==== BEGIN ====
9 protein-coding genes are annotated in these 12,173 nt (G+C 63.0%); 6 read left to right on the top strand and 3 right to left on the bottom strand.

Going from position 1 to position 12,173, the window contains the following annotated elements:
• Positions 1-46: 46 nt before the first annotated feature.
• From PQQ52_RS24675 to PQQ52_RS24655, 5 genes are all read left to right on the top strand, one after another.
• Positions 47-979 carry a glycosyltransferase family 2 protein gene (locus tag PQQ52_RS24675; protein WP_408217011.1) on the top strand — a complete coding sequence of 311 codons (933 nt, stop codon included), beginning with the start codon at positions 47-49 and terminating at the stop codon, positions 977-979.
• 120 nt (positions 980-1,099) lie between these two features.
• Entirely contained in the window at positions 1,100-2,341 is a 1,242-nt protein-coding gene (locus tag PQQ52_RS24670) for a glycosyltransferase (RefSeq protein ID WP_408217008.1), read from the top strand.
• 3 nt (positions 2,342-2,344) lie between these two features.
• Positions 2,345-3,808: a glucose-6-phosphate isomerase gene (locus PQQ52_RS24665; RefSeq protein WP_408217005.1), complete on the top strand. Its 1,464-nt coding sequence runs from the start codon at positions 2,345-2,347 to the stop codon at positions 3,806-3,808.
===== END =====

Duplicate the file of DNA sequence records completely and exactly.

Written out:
9 protein-coding genes are annotated in these 12,173 nt (G+C 63.0%); 6 read left to right on the top strand and 3 right to left on the bottom strand.

Going from position 1 to position 12,173, the window contains the following annotated elements:
• Positions 1-46: 46 nt before the first annotated feature.
• From PQQ52_RS24675 to PQQ52_RS24655, 5 genes are all read left to right on the top strand, one after another.
• Positions 47-979 carry a glycosyltransferase family 2 protein gene (locus tag PQQ52_RS24675; protein WP_408217011.1) on the top strand — a complete coding sequence of 311 codons (933 nt, stop codon included), beginning with the start codon at positions 47-49 and terminating at the stop codon, positions 977-979.
• 120 nt (positions 980-1,099) lie between these two features.
• Entirely contained in the window at positions 1,100-2,341 is a 1,242-nt protein-coding gene (locus tag PQQ52_RS24670) for a glycosyltransferase (RefSeq protein ID WP_408217008.1), read from the top strand.
• 3 nt (positions 2,342-2,344) lie between these two features.
• Positions 2,345-3,808: a glucose-6-phosphate isomerase gene (locus PQQ52_RS24665; RefSeq protein WP_408217005.1), complete on the top strand. Its 1,464-nt coding sequence runs from the start codon at positions 2,345-2,347 to the stop codon at positions 3,806-3,808.